While most blogs weren’t deathless examples of great writing, there was the opportunity for individualism, and you don’t get that from a Pinterest page. You don’t get it from a feed of things snipped and reblogged and pinned and shoveled into The Feed. The web turns into bushels of confetti shoveled into a jet engine, and while something does emerge out the other end, it’s usually made impressive by its velocity and volume, not the shape it makes.
All web sites are becoming the same web site. They look the same, they swipe the same, they beg you for subscriptions the same. The noise has become so great that I took February off of social media and I haven’t missed Facebook once. Not. Even. Once.
Content is King, we are told. But the rat at which the content is consumed seems to make the consumption the point rather than the content itself. I can read a thousand articles on Medium in a day; how many of them will really stick with me?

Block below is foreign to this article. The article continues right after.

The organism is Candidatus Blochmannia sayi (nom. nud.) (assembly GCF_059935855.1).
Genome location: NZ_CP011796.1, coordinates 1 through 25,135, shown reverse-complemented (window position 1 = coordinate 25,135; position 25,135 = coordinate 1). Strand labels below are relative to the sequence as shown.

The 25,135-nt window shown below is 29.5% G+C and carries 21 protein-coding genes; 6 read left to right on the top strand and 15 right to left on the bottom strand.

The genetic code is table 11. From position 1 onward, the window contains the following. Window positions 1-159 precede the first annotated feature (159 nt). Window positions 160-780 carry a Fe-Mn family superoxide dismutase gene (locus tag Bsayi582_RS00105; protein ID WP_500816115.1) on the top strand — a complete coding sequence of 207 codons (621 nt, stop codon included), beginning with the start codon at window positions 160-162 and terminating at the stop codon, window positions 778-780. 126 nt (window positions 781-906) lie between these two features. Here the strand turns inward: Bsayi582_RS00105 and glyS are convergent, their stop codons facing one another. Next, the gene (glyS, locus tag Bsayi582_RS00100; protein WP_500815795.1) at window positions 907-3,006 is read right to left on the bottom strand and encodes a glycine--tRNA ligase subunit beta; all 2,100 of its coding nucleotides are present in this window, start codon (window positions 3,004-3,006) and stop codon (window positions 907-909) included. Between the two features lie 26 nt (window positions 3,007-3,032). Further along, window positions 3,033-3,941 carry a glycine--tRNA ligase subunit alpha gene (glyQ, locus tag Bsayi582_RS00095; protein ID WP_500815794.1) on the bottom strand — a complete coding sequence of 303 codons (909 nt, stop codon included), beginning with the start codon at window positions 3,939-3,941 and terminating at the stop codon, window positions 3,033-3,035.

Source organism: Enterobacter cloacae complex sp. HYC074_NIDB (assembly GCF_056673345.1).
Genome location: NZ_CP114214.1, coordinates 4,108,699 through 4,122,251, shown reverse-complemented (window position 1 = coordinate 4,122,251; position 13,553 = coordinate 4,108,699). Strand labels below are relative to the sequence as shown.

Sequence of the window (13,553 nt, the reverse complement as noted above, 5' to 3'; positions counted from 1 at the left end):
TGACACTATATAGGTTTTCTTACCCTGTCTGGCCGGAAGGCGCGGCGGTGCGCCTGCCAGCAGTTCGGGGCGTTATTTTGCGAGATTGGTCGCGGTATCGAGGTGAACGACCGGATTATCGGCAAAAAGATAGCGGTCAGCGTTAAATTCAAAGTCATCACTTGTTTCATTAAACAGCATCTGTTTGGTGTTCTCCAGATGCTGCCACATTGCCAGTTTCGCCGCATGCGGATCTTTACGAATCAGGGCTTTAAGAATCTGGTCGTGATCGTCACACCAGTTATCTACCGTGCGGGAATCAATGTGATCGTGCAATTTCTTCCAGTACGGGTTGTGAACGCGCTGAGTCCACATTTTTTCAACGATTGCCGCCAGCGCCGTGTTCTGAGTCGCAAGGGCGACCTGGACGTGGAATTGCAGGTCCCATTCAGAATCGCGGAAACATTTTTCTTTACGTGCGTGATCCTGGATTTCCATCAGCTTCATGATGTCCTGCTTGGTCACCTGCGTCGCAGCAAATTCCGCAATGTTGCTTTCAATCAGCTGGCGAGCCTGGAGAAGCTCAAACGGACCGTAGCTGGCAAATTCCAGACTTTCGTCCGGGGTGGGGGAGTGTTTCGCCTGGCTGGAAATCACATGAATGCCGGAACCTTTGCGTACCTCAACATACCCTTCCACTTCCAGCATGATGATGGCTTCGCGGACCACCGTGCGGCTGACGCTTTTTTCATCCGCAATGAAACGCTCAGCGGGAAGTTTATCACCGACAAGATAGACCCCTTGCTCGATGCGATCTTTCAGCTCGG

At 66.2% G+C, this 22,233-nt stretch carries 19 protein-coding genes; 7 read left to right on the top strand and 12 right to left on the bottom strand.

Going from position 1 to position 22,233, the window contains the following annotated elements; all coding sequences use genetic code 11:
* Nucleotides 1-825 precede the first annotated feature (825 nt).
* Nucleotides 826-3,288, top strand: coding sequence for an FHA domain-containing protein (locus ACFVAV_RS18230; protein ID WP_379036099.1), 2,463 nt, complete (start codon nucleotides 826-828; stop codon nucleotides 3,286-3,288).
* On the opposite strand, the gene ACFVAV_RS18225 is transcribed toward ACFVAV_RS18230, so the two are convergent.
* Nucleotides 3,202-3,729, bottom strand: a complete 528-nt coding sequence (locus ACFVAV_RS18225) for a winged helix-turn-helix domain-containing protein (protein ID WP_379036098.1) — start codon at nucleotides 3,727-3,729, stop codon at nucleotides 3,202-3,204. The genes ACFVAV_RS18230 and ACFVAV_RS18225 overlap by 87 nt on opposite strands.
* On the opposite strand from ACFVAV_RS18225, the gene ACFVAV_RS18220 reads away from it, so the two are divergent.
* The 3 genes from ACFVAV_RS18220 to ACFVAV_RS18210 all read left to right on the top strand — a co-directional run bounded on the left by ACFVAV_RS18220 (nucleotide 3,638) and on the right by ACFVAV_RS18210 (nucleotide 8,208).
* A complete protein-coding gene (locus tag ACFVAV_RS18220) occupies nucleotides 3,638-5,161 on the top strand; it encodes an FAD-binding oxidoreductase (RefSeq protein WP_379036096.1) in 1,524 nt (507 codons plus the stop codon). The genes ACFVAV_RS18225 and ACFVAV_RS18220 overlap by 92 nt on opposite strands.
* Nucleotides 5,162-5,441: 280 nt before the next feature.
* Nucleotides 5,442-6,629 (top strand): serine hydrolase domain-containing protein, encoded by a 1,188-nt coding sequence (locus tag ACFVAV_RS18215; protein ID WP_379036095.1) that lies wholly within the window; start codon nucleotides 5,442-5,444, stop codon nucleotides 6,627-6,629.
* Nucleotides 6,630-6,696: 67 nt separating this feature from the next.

The same can be true of blogs, of course, but whenever I found a blog I liked, I almost always wanted to read everything that they had. Whereas I couldn’t remember the name of anyone who’s “written” any Buzzfeed listicle I’ve gif’ed through if you paid me.
The medium is becoming the message. Which bodes not well, now that the FCC has made it a public utility.